Organic Farm in UtahI volunteered five days a week for about 6 hours a day along with other WWOOFers from all over the world. I engaged in culturally competent and stimulating conversations with those from across our nation and globe, discussed social and environmental injustices, and felt comforted by the spirit of volunteerism that was so generously shared by everyone on the vineyard. I left my WWOOF experience feeling re-inspired, bold in my passions for making a difference, and reenergized to enter the classroom and share my experience with my students.

Although I may not have been spending my summer at the forefront of a social movement or generating significant progress in areas I’m passionate about, the month I spent in Utah helped renew my faith in humankind, restore my sense of self, give back to a community that relies on that service, learn about other ways of life that exist in our nation and across the globe, personally contribute to the larger idea of sustainability, and deepen my understanding of what it means to be a volunteer.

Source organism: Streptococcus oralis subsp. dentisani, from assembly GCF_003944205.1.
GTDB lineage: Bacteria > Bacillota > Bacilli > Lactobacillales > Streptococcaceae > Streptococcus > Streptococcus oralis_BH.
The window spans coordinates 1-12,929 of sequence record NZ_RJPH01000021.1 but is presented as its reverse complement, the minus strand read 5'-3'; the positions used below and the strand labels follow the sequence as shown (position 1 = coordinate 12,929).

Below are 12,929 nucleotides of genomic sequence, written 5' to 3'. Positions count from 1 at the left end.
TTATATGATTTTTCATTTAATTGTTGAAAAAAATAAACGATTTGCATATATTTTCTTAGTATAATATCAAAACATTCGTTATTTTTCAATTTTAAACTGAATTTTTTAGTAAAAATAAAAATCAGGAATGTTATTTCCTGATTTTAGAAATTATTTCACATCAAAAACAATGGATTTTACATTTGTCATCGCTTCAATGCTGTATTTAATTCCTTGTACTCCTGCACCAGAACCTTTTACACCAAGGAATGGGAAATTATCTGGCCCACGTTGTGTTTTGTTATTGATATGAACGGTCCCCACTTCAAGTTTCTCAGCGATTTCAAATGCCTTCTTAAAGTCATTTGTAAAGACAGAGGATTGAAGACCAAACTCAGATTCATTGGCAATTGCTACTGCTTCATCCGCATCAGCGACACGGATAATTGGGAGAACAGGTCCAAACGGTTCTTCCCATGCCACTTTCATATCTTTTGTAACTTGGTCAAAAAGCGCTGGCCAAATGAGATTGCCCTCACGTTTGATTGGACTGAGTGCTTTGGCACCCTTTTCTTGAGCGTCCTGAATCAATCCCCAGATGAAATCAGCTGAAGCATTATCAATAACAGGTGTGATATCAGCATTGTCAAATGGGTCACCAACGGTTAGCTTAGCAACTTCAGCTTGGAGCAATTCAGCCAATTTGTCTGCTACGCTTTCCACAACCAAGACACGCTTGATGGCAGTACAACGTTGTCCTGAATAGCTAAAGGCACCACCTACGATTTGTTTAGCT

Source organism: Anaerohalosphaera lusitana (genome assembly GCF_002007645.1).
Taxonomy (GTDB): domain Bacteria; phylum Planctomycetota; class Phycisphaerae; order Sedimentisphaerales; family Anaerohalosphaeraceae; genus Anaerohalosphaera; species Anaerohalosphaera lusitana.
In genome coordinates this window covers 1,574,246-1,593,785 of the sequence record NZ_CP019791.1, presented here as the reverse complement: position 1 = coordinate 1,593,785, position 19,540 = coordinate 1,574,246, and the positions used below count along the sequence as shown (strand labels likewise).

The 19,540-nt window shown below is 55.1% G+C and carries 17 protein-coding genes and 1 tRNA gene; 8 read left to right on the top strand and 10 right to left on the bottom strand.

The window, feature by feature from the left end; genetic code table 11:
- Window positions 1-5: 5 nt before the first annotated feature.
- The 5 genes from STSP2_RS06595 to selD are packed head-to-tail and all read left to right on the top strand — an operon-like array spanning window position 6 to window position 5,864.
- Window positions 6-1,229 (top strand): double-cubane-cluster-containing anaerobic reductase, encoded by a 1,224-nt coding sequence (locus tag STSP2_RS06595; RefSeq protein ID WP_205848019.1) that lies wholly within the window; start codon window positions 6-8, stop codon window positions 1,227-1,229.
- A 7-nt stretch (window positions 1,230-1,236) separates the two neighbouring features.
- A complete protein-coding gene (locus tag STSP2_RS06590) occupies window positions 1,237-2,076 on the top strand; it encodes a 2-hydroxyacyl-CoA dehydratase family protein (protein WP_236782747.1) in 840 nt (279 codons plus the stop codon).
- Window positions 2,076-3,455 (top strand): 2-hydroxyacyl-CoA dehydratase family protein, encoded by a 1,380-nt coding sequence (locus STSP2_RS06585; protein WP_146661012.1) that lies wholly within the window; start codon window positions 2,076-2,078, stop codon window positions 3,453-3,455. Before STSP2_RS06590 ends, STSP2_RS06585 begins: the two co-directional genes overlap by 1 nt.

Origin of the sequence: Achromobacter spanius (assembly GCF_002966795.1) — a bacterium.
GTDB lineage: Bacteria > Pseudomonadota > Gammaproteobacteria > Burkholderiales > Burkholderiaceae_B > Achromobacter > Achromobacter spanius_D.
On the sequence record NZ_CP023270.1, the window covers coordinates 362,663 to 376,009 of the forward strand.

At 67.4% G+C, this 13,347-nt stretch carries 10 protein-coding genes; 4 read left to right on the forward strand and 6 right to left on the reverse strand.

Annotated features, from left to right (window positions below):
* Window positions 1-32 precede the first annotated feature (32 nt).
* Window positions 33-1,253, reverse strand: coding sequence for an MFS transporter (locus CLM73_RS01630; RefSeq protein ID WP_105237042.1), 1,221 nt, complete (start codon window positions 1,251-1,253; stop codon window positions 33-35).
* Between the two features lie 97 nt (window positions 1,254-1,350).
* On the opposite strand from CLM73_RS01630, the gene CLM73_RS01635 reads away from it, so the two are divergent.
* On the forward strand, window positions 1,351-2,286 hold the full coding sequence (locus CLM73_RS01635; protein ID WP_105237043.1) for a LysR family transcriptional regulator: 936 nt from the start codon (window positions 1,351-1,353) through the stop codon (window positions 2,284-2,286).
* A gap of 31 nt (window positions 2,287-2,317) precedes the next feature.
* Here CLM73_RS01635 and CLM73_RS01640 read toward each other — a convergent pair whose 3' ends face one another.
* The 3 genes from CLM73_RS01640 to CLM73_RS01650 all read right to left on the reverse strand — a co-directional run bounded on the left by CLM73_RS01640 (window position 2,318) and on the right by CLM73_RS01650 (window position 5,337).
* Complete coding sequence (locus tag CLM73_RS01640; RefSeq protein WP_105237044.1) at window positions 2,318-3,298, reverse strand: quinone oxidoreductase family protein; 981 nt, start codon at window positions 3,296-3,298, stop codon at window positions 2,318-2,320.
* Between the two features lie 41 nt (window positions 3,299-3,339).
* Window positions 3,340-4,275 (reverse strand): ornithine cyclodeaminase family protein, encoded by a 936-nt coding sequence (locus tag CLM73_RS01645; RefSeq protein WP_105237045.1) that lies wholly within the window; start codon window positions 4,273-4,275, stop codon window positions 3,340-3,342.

Advice to Volunteer Coordinators and Nonprofits

If your organization is able, allowing your volunteers to work outside of their comfort zone – both in the geographical and emotional sense, will lead to a more fruitful, meaningful, challenging and personalized volunteer experience. The experience of having to redefine, readjust, and observe a new community, its Dylanassets, and its challenges through a unique, unadulterated, and adventurous lens is certainly a privilege and an opportunity that has the potential to teach a lot.

Some of the most memorable and impactful volunteer experiences I’ve had were ones where I left my comfort zone, traveled somewhere new, and surrounded myself with people I had never met. The abundance of new experiences excited me but also taught me how important it is to give back in ways that may not always be familiar, routine, or comfortable for you. Take a risk, see new things, meet new people, and engage in volunteerism…outside of your comfort zone.

Dylan Manderlink teaches Drama, Audio Visual Technology, and Digital Communications at a public high school in rural Arkansas. She graduated from Emerson College in Boston, MA and studied a self-designed major titled Investigative Theatre for Social Change.You can follow her on Twitter at @DylanManderlink.